“The son said to him, ‘Father, I have sinned against heaven and against you. I am no longer worthy to be called your son’" (Luke 15:21).
“A stiff apology is a second insult . . . The injured party does not want to be compensated because he has been wronged; he wants to be healed because he has been hurt.” - G.K. Chesterson
I have a pretty tough apology to make this week. I will confess to you that I do not want to have to do it. The more I think about it, the more my sinful mind begins thinking other thoughts—alternative thoughts—thoughts of deflecting the fault to someone else, or even of feigning my own “hurt” from the situation in an attempt to distract from my fault.
Do you ever have those kinds of conversations in your head?
My dad called it “Loser’s Limp.” I was about ten years old. I was the second-string quarterback of the Bellaire Panthers Pop Warner football team. I was running plays with the second-string offense against our very formidable first-string defense. I called a simple running play in the huddle, came to the line, called for the snap, and proceeded to turn the wrong direction to hand-off the ball. It was a busted play and I got smeared all over the field by our entire defense. I was the last to get up. I was humiliated and maybe just a little bit injured.
I did not want to face my coach, so I slowly but emphatically limped off the field, hoping everyone would forget my mistake and just feel sorry for me and my injury (which was growing worse and worse in my mind). I got to the sidelines and met Dad’s gaze. He was giving me the disappointed look (I didn’t get that look very often, but I still recognized it). I protested the look and insisted that I was injured. And that was the first time I can remember Dad using the term “Loser’s Limp.” He saw right through my ploy, knew I was not really injured, and knew I was more humiliated than anything else.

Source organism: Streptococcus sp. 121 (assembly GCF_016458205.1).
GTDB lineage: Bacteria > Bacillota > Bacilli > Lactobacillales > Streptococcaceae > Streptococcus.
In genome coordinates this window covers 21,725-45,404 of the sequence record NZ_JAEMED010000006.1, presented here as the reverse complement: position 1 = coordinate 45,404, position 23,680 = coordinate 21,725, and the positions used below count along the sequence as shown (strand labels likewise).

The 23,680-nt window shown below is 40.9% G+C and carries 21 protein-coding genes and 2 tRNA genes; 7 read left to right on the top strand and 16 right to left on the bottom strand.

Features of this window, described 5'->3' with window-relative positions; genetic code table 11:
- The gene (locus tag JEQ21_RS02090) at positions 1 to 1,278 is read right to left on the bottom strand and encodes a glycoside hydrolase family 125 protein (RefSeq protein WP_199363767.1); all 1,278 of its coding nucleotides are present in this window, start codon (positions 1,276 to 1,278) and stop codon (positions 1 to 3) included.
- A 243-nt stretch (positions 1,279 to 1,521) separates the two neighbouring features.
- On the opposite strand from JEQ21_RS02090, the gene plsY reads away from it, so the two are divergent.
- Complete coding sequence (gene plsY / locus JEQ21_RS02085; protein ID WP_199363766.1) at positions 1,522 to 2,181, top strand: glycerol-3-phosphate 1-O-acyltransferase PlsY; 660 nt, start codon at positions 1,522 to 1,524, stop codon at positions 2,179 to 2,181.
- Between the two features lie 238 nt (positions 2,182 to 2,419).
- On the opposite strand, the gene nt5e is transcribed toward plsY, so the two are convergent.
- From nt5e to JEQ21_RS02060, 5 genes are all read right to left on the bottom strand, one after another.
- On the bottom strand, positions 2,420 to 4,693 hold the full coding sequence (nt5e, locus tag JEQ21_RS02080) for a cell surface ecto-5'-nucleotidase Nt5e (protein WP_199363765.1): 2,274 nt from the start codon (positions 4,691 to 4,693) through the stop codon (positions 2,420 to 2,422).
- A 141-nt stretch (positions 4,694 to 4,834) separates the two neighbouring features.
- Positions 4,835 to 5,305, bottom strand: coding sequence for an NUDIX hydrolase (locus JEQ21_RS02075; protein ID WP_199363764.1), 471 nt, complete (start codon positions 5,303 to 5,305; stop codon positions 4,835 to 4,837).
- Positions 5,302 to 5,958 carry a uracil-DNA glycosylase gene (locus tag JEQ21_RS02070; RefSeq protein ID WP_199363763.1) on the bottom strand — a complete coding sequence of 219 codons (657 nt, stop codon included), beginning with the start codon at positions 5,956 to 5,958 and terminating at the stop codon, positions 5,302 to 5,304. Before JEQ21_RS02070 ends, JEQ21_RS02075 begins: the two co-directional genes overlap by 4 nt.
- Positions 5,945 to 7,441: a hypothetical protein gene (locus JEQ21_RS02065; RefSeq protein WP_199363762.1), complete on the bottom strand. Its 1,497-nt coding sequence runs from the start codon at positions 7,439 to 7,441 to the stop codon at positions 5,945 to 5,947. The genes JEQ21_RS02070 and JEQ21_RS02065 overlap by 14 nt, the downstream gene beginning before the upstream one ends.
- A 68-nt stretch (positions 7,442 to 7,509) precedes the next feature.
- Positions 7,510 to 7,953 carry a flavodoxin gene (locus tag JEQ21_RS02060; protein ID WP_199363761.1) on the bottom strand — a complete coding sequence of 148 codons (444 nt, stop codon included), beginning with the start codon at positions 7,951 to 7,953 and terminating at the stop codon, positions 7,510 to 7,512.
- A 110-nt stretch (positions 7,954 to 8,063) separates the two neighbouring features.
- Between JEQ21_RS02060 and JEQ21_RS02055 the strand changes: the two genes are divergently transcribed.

The lesson Dad was teaching me was to own my mistakes . . . to be willing to confess them and learn from them. He caught me trying to hide behind a fake injury, and he called me on it. Lesson learned!
Picture the “lost son” in Jesus’ parable of the prodigal. Wouldn’t it have been easy for him to come home with a bad case of “Loser’s Limp?” Can’t you just see him limping home and gushing all over his father about the hardships he had been through and playing on his father’s sympathy? How easy that would have been! But he did not. He came home and completely owned his mistake: “Father, I have sinned against Heaven and against you . . . I am no longer worthy to be called your son.”
No Loser’s Limp there. It is a model confession and apology.
Let’s be honest here. I do not enjoy confession and apologies any more than you do. But, my short-lived Loser’s Limp, together with many years and a great deal of practice making mistakes, has taught me that, in the long run, it is always easier to just own my failures and make my apologies than to do any of the “alternative” things my mind can conceive. Believe me, my mind can get pretty creative when humiliation sets in and an apology is needed. It can convince me that my own “injury” is just as serious as the one I caused. It can keep me so focused on my own Loser’s Limp that my apology comes out stiff and lifeless and ends up doing more harm than good.
I would like to think I have learned my lesson and can own my mistakes and can make my apologies. So, here I go . . . I have a call to make.
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